Lienert-Brown, Havili, Ioane or Ennor?: Ex-All Blacks clash over New Zealand's midfield combo
Former All Blacks stars Jeff Wilson, Mils Muliaina and Sir John Kirwan, as well as ex-Black Ferns midfielder Hannah Porter, have weighed into the debate over who should start in the midfield for New Zealand this year.
Among those decisions that need to be made includes who will start in the midfield for the national side, a predicament that has plagued the All Blacks since the retirements of Ma’a Nonu and Conrad Smith after the 2015 World Cup.
Since the departure of Nonu and Smith, numerous different players have been tried and tested in a bid to find the next long-lasting All Blacks midfield partnership.
Sonny Bill Williams, Ryan Crotty, Anton Lienert-Brown, Jack Goodhue, Ngani Laumape, Malakai Fekitoa, George Moala, Seta Tamanivalu, Matt Proctor and Braydon Ennor were all used at various stages of the last World Cup cycle, but none could hold down a starting role or develop a genuine, effective partnership.
That left the All Blacks with an uncertain midfield combination of Lienert-Brown at second-five and Goodhue at centre during the 2019 World Cup, and both were again used for most of last year’s tests, albeit in opposite roles.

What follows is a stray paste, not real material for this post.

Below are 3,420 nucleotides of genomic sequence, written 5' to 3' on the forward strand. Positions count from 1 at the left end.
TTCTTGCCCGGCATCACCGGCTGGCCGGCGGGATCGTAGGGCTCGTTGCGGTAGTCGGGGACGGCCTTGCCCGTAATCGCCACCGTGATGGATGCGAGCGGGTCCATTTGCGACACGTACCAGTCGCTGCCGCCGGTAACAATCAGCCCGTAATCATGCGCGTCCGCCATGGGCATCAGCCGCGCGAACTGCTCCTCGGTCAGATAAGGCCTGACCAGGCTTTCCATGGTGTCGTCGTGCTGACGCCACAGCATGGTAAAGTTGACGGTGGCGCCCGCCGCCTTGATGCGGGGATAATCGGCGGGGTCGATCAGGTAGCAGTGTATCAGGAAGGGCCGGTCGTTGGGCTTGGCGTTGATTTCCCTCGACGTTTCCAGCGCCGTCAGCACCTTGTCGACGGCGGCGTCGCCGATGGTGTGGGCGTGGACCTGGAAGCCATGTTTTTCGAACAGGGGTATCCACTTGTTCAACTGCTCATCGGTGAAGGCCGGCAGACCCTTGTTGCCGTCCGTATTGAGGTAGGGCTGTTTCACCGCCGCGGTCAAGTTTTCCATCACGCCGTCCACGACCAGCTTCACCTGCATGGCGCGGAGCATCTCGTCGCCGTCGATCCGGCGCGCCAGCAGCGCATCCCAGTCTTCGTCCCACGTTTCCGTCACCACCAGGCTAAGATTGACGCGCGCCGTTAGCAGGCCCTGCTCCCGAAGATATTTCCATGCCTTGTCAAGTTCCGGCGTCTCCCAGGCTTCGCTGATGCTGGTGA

However, with Goodhue ruled out for the rest of the year due to an ACL injury, Foster will be tasked with finding yet another midfield pairing throughout 2021.
Speaking on The Breakdown on Monday, Muliaina and Kirwan agreed that Lienert-Brown deserves to retain his place in the All Blacks’ starting lineup, but they, and their fellow panellists, were at odds over who else should be there.
According to Kirwan, Blues star Rieko Ioane needs substantial game time in the No 13 jersey if he is to become “a world-class centre”.
Since his debut for the All Blacks as a teenager in 2016, Ioane has predominantly been used on the left wing throughout his international career, but has been vocal in his desire to become a full-time centre.
Those demands have been heard by Blues head coach Leon MacDonald, who has played him there regularly at Super Rugby level since the beginning of last season, but Ioane has been restricted to just one appearance in the No 13 jersey for the All Blacks.
That came in last year’s opening Bledisloe Cup test in Wellington, a match of which the 24-year-old endured a rough time as he butchered a certain try by dropping the ball over the line and was caught out defensively on one occasion.
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After that, Ioane was confined to either the left wing or a bench role for the remainder of the All Blacks’ season, but Kirwan said he needs to be used regularly in the midfield if he is to realise his potential in the position.
“Here are my three centres at the moment: Anton Lienert-Brown, [Crusaders vice-captain David] Havili and Ioane,” Kirwan told The Breakdown.